In addition, the Neuron Azure Service Bus adapter simplifies the development experience by providing additional capabilities typical in production scenarios without the need to write custom code including:

  • Smart Polling
  • Eventual Consistency
  • Transient Error Detection and Retry

The Neuron Azure Service Bus adapter is installed as part of the core Neuron ESB installation. The adapter is packaged into a single assembly located within the \Adapters folder under the root of the default Neuron ESB installation directory:

· Neuron.Esb.Adapters.AzureServiceBusAdapter.dll

In addition, the following assembly is required and automatically installed in the root of the folder created for the service instance name:

· Microsoft.ServiceBus.dll (Azure SDK version 1.7)

To use the adapter, it must first be registered within the Neuron ESB Explorer Adapter Registration Window. Within the Adapter Registration Window, the adapter will appear with the name “Azure Service Bus Adapter”. Once registered, a new Adapter Endpoint can be created and configured with an instance name of your choice:

clip_image006

Neuron ESB Explorer Adapter Registration Window - Property Grid – Before configuring the adapter instance for Publish or Subscribe mode, the adapter must first be registered.

Supported Modes

Once the initial registration is complete, the Neuron Azure Service Bus adapter can be configured in one of 2 modes: Publish and Subscribe.

Publish

Publish mode allows Neuron ESB to monitor an Azure Service Bus Queue or Subscription by regularly polling, de-queuing all the messages, and publishing those messages to a Neuron ESB Topic. Messages are read synchronously via a one-way MEP.

clip_image008

Receiving Messages from Azure Service Bus – When in Publish mode, the adapter supports receiving messages from an Azure Service Bus entity and publishing the messages on Neuron ESB.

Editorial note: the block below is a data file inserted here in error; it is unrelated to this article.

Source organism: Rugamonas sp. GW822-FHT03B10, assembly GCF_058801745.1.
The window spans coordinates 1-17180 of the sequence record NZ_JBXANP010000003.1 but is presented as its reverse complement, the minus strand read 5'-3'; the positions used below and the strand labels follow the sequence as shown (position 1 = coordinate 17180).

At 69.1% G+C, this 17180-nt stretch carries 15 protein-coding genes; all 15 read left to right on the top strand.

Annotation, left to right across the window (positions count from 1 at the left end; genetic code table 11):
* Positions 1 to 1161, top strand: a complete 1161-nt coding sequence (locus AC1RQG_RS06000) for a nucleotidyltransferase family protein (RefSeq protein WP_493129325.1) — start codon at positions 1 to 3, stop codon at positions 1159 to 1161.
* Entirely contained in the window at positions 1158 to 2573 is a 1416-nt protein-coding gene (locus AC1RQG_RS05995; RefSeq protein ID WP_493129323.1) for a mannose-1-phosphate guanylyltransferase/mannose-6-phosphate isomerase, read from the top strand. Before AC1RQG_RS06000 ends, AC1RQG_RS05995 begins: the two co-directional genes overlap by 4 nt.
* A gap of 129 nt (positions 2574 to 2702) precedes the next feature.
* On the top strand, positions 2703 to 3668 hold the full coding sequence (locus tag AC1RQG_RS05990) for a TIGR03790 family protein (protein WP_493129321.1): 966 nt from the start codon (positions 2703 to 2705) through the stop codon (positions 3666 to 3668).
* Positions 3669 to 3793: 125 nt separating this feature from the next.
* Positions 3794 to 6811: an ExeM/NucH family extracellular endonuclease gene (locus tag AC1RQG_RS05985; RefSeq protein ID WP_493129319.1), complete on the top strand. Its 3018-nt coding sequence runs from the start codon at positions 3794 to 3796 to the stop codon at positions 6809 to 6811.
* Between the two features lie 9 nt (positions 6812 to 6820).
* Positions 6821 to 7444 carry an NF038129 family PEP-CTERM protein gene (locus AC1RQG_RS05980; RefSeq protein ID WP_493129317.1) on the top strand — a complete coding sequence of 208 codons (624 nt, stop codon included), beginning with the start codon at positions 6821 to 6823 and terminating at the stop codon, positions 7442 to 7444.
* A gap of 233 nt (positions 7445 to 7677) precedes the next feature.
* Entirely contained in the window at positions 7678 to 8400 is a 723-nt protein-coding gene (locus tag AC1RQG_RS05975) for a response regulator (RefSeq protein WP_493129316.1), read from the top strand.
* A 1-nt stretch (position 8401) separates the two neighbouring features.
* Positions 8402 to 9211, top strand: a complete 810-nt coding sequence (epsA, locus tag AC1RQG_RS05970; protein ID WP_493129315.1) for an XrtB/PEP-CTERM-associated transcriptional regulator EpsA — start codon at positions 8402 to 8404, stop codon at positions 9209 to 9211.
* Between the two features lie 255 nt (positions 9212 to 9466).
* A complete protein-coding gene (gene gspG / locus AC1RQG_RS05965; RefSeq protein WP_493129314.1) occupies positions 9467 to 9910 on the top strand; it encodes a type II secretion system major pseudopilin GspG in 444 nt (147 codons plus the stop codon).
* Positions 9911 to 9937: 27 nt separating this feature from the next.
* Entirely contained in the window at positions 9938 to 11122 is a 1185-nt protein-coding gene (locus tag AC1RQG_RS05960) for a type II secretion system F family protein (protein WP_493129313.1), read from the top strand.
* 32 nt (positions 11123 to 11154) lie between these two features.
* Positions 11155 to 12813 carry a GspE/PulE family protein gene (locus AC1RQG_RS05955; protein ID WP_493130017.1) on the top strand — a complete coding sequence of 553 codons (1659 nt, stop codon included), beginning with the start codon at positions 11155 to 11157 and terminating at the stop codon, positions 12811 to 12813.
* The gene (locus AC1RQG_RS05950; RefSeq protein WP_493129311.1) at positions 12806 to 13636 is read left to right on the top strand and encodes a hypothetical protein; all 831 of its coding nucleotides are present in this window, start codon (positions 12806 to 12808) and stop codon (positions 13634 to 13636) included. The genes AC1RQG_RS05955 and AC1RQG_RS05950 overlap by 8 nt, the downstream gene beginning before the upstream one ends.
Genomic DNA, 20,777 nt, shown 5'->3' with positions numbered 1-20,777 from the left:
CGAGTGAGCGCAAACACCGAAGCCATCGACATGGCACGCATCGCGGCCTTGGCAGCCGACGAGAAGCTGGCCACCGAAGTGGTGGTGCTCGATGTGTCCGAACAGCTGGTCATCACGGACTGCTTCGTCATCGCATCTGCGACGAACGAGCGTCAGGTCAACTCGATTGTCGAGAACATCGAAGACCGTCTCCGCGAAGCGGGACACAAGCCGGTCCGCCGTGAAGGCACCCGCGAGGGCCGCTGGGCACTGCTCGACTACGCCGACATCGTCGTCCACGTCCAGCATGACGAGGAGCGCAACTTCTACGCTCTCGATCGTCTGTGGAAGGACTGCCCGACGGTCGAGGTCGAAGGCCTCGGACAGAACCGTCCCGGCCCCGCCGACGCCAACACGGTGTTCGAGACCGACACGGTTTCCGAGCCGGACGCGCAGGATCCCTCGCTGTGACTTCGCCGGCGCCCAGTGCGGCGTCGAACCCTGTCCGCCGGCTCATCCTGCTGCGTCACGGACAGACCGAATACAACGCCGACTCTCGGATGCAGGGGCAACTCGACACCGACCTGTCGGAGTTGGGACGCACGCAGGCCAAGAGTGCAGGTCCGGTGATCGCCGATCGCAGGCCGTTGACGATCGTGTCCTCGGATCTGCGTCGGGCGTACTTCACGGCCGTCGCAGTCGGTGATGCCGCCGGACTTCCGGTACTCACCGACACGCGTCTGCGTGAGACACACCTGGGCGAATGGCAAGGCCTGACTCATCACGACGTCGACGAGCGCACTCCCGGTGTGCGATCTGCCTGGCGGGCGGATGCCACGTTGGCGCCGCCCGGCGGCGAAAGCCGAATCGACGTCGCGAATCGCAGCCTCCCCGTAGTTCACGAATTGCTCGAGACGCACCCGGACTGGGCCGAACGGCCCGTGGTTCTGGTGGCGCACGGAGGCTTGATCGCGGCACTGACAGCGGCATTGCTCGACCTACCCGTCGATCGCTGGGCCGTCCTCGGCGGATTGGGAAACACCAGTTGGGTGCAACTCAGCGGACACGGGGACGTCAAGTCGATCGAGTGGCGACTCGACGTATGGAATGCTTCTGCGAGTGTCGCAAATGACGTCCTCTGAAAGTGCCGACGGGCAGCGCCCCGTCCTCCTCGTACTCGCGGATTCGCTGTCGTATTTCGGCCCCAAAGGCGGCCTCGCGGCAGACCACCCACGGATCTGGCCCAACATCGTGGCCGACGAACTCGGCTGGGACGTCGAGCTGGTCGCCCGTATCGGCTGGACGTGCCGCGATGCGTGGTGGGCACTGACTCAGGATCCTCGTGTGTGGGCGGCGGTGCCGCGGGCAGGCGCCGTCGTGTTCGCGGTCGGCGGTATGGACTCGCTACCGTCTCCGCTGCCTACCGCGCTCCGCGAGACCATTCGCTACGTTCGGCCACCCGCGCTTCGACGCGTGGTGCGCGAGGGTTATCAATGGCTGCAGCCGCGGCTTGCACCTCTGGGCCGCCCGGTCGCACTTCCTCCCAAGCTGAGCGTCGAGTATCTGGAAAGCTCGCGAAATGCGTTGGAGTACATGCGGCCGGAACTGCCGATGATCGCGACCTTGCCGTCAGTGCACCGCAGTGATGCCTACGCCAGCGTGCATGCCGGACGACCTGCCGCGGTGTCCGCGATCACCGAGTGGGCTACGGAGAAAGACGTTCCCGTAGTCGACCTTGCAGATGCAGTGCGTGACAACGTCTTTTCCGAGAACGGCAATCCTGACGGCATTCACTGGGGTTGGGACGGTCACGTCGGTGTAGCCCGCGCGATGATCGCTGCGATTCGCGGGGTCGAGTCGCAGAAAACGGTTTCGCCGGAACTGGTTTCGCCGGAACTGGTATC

Configuration

Configuring the Publish mode of the Neuron Azure Service Bus adapter requires that minimally, the following properties are set:

General Properties
  • Azure Service Bus Namespace Name - A registered namespace on Azure Service Bus. For example 'neudesic' would be the namespace for: sb://neudesic.servicebus.windows.net (for information on how to provision, configure and manage Azure Service Bus namespaces, please see the Azure Service Bus topic on http://azure.com).
  • Azure ACS Issuer Name – The account/claim name for authenticating to the Windows Azure Access Control Service (ACS - For information on how to provision, configure and manage Azure Access Control namespaces, please see the Azure Access Control topic on http://azure.com).
  • Azure ACS Key – The shared key used in conjunction with Azure ACS Issuer Name.
  • Azure Entity Type - Queue or Subscription
  • Azure Channel Type – Default, if outbound TCP port 9354 is open or HTTP to force communication over HTTP port 80/443 (In Default mode, the Neuron Azure Service Bus Adapter will try to connect via TCP. If outbound TCP port 9354 is not open, choose HTTP).
  • Retry Count - The number of Service Bus operations retries to attempt in the event of a transient error (for more information on this setting, see the “Understanding Transient Error Detection and Retry” topic).
  • Minimum Back-Off - The minimum number of seconds to wait before automatically retrying a Service Bus operation in the event that a transient error is encountered (for more information on this setting, see the “Understanding Transient Error Detection and Retry” topic).